Self-organization and emergence are some irrelevant concepts without their association with the concepts of hetero-organization and immergence
David Bourget (Western Ontario)
David Chalmers (ANU, NYU)
Rafael De Clercq
Ezio Di Nucci
Jack Alan Reynolds
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Acta Biotheoretica 43 (4):351-362 (1995)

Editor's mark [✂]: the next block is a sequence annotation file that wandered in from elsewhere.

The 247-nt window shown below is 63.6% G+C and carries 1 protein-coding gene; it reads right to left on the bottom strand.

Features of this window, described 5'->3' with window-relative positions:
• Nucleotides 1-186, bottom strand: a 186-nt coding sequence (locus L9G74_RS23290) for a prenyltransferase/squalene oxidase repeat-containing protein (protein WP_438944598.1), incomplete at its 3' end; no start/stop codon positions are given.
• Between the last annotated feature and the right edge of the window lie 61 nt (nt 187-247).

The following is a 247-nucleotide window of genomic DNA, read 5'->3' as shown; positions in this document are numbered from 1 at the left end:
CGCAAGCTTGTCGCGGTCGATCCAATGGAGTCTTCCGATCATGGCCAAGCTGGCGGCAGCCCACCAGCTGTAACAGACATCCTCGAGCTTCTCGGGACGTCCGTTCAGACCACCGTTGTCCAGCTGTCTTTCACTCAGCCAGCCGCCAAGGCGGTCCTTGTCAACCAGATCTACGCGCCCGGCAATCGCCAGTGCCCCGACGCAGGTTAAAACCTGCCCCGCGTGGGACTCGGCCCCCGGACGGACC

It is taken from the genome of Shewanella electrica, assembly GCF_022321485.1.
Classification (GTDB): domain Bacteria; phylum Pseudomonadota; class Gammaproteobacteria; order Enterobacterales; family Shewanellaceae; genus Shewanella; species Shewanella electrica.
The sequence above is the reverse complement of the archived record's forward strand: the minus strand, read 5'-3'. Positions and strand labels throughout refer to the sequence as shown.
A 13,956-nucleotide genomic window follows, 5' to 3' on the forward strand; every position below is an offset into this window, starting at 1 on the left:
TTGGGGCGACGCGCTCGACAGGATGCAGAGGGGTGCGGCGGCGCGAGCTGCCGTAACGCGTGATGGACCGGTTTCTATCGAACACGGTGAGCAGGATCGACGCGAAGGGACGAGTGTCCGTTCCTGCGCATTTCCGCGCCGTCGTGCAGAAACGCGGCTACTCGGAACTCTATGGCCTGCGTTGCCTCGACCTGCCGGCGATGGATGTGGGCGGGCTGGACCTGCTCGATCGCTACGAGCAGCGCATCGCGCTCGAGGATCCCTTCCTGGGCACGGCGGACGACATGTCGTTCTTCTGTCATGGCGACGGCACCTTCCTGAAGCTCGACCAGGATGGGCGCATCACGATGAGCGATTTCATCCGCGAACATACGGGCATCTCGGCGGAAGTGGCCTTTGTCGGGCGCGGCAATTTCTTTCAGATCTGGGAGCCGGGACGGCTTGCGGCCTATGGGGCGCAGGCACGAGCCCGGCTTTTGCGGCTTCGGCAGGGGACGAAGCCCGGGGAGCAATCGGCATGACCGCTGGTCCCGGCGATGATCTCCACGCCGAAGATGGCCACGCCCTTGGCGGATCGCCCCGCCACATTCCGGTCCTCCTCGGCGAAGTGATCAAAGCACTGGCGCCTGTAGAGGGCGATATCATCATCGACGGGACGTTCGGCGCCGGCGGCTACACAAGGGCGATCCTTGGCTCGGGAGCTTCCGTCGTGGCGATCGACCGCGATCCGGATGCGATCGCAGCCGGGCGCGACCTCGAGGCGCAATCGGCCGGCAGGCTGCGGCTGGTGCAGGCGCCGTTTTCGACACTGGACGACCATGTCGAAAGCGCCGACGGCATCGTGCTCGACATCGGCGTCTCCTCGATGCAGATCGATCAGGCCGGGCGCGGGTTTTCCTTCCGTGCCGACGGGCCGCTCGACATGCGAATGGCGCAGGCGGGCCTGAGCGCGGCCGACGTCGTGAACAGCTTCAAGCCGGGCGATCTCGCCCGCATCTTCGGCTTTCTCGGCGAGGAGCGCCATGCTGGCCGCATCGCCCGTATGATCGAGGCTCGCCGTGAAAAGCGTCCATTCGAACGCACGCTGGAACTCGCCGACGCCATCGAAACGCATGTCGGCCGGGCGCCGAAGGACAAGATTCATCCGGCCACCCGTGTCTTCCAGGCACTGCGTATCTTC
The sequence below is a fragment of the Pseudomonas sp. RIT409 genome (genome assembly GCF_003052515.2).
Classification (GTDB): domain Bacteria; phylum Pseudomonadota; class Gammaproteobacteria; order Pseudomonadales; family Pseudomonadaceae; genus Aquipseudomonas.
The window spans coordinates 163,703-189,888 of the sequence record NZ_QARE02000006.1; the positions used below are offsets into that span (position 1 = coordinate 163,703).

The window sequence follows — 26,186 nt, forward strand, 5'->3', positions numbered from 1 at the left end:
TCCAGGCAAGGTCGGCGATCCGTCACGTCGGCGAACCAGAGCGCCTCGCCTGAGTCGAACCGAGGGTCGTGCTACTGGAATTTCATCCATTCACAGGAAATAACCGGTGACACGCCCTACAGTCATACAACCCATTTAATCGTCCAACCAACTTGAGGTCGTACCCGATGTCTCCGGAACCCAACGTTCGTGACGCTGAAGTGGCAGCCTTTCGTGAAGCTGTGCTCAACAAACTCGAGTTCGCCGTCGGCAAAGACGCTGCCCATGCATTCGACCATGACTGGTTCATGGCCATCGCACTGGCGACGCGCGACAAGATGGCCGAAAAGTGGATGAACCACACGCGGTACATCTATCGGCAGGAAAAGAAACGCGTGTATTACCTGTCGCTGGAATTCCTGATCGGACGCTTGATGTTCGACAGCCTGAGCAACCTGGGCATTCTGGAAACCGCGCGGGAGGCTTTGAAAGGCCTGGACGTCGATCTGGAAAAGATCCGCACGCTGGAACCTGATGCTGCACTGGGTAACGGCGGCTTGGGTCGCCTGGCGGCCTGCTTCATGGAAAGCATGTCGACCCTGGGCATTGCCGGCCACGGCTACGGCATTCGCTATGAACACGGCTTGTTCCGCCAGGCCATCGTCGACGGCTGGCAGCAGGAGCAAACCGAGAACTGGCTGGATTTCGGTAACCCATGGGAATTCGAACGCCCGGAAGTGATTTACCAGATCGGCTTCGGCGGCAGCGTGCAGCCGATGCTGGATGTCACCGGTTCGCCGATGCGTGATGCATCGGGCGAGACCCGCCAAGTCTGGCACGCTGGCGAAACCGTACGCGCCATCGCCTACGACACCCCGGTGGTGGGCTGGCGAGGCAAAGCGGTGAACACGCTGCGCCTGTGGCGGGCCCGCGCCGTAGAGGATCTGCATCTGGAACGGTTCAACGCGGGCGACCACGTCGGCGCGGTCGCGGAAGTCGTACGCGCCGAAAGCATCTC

There are many reasons for questioning the relevance of the concepts of self-organization (SO) and emergence. By studying three types of SO, respectively related to ontogeny, phylogeny and formalized models, we show that we always have to suppose an associated hetero-organization and preconceived immergence, unconsciously present in the authors mind. In order to understand how these unusual couples are working, they must be considered as agonistic antagonistic couples. Heteroorganization and immergence put constraints on the system so that SO and emergence will produce new patterns and forms, depending on these constraints. Besides, such couples (SO and heteroorganization, emergence and immergence) seem to belong to a series of couples of the same type, allowing us to define a kind of model of life.The concept of self-organization has been presented as the main concept defining systemics, and second order cybernetics. This concept has been accepted also in general Biological Theory (BT) where authors endowed the key to many phenomena until then poorly understood.
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